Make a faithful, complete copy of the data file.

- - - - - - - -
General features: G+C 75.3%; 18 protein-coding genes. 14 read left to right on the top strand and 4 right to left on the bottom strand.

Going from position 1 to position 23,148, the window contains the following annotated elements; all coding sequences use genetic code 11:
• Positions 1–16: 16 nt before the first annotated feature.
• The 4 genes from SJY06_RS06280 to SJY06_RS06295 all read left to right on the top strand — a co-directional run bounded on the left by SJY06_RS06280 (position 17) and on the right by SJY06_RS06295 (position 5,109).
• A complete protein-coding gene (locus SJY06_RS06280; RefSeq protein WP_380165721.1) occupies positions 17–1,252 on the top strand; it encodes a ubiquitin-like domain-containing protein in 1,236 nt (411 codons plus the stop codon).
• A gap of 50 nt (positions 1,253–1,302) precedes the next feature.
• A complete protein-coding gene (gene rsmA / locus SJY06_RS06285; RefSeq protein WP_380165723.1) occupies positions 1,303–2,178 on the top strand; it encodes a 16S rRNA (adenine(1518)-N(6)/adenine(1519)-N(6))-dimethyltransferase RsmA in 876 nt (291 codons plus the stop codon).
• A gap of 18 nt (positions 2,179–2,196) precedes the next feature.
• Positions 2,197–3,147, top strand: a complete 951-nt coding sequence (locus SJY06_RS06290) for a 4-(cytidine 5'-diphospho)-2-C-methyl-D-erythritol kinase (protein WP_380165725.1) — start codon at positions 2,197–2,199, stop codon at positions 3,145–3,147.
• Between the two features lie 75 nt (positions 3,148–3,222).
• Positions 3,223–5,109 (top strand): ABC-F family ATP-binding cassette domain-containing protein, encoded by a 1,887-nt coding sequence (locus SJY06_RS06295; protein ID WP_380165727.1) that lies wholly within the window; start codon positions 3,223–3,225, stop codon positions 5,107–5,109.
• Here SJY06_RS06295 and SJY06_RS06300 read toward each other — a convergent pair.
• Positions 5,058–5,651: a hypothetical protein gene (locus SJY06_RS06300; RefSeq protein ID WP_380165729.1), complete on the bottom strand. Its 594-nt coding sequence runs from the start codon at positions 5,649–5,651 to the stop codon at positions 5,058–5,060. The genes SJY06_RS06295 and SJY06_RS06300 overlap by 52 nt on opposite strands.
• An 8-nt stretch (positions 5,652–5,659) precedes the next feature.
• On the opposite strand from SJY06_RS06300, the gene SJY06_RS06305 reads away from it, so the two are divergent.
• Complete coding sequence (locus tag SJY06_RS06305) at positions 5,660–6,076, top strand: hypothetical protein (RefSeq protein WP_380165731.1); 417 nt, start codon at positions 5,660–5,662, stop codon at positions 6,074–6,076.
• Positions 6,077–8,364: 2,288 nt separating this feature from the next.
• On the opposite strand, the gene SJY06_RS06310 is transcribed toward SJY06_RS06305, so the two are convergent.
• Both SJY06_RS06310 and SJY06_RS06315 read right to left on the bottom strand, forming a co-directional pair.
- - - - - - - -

General features: G+C 75.3%; 18 protein-coding genes. 14 read left to right on the top strand and 4 right to left on the bottom strand.

Going from position 1 to position 23,148, the window contains the following annotated elements; all coding sequences use genetic code 11:
• Positions 1–16: 16 nt before the first annotated feature.
• The 4 genes from SJY06_RS06280 to SJY06_RS06295 all read left to right on the top strand — a co-directional run bounded on the left by SJY06_RS06280 (position 17) and on the right by SJY06_RS06295 (position 5,109).
• A complete protein-coding gene (locus SJY06_RS06280; RefSeq protein WP_380165721.1) occupies positions 17–1,252 on the top strand; it encodes a ubiquitin-like domain-containing protein in 1,236 nt (411 codons plus the stop codon).
• A gap of 50 nt (positions 1,253–1,302) precedes the next feature.
• A complete protein-coding gene (gene rsmA / locus SJY06_RS06285; RefSeq protein WP_380165723.1) occupies positions 1,303–2,178 on the top strand; it encodes a 16S rRNA (adenine(1518)-N(6)/adenine(1519)-N(6))-dimethyltransferase RsmA in 876 nt (291 codons plus the stop codon).
• A gap of 18 nt (positions 2,179–2,196) precedes the next feature.
• Positions 2,197–3,147, top strand: a complete 951-nt coding sequence (locus SJY06_RS06290) for a 4-(cytidine 5'-diphospho)-2-C-methyl-D-erythritol kinase (protein WP_380165725.1) — start codon at positions 2,197–2,199, stop codon at positions 3,145–3,147.
• Between the two features lie 75 nt (positions 3,148–3,222).
• Positions 3,223–5,109 (top strand): ABC-F family ATP-binding cassette domain-containing protein, encoded by a 1,887-nt coding sequence (locus SJY06_RS06295; protein ID WP_380165727.1) that lies wholly within the window; start codon positions 3,223–3,225, stop codon positions 5,107–5,109.
• Here SJY06_RS06295 and SJY06_RS06300 read toward each other — a convergent pair.
• Positions 5,058–5,651: a hypothetical protein gene (locus SJY06_RS06300; RefSeq protein ID WP_380165729.1), complete on the bottom strand. Its 594-nt coding sequence runs from the start codon at positions 5,649–5,651 to the stop codon at positions 5,058–5,060. The genes SJY06_RS06295 and SJY06_RS06300 overlap by 52 nt on opposite strands.
• An 8-nt stretch (positions 5,652–5,659) precedes the next feature.
• On the opposite strand from SJY06_RS06300, the gene SJY06_RS06305 reads away from it, so the two are divergent.
• Complete coding sequence (locus tag SJY06_RS06305) at positions 5,660–6,076, top strand: hypothetical protein (RefSeq protein WP_380165731.1); 417 nt, start codon at positions 5,660–5,662, stop codon at positions 6,074–6,076.
• Positions 6,077–8,364: 2,288 nt separating this feature from the next.
• On the opposite strand, the gene SJY06_RS06310 is transcribed toward SJY06_RS06305, so the two are convergent.
• Both SJY06_RS06310 and SJY06_RS06315 read right to left on the bottom strand, forming a co-directional pair.